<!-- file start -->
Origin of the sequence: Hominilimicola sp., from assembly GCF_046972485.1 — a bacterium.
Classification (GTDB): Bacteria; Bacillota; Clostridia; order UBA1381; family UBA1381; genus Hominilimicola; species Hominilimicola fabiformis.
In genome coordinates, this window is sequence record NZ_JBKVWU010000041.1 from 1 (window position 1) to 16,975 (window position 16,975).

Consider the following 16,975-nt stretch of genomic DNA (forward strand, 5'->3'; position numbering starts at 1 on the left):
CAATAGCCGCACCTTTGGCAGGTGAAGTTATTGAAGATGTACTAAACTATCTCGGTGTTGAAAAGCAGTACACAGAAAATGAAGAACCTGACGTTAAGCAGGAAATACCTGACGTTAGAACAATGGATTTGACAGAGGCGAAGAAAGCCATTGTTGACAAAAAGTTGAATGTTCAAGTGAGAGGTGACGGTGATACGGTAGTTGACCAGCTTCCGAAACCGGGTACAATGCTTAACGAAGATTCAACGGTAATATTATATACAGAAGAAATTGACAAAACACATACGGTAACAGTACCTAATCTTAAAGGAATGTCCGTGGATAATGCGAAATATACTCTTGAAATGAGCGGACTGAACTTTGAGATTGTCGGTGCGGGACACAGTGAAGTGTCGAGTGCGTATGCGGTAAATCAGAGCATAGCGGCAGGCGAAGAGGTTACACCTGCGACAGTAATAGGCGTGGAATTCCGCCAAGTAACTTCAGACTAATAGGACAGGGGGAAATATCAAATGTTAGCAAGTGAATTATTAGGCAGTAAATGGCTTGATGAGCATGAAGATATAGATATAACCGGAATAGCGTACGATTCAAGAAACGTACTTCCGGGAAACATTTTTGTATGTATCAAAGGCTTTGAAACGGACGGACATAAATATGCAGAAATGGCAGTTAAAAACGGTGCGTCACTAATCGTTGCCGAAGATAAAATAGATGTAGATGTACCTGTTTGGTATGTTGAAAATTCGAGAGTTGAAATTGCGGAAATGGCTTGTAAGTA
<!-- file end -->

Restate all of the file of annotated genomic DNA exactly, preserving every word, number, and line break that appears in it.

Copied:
Origin of the sequence: Hominilimicola sp., from assembly GCF_046972485.1 — a bacterium.
Classification (GTDB): Bacteria; Bacillota; Clostridia; order UBA1381; family UBA1381; genus Hominilimicola; species Hominilimicola fabiformis.
In genome coordinates, this window is sequence record NZ_JBKVWU010000041.1 from 1 (window position 1) to 16,975 (window position 16,975).

Consider the following 16,975-nt stretch of genomic DNA (forward strand, 5'->3'; position numbering starts at 1 on the left):
CAATAGCCGCACCTTTGGCAGGTGAAGTTATTGAAGATGTACTAAACTATCTCGGTGTTGAAAAGCAGTACACAGAAAATGAAGAACCTGACGTTAAGCAGGAAATACCTGACGTTAGAACAATGGATTTGACAGAGGCGAAGAAAGCCATTGTTGACAAAAAGTTGAATGTTCAAGTGAGAGGTGACGGTGATACGGTAGTTGACCAGCTTCCGAAACCGGGTACAATGCTTAACGAAGATTCAACGGTAATATTATATACAGAAGAAATTGACAAAACACATACGGTAACAGTACCTAATCTTAAAGGAATGTCCGTGGATAATGCGAAATATACTCTTGAAATGAGCGGACTGAACTTTGAGATTGTCGGTGCGGGACACAGTGAAGTGTCGAGTGCGTATGCGGTAAATCAGAGCATAGCGGCAGGCGAAGAGGTTACACCTGCGACAGTAATAGGCGTGGAATTCCGCCAAGTAACTTCAGACTAATAGGACAGGGGGAAATATCAAATGTTAGCAAGTGAATTATTAGGCAGTAAATGGCTTGATGAGCATGAAGATATAGATATAACCGGAATAGCGTACGATTCAAGAAACGTACTTCCGGGAAACATTTTTGTATGTATCAAAGGCTTTGAAACGGACGGACATAAATATGCAGAAATGGCAGTTAAAAACGGTGCGTCACTAATCGTTGCCGAAGATAAAATAGATGTAGATGTACCTGTTTGGTATGTTGAAAATTCGAGAGTTGAAATTGCGGAAATGGCTTGTAAGTA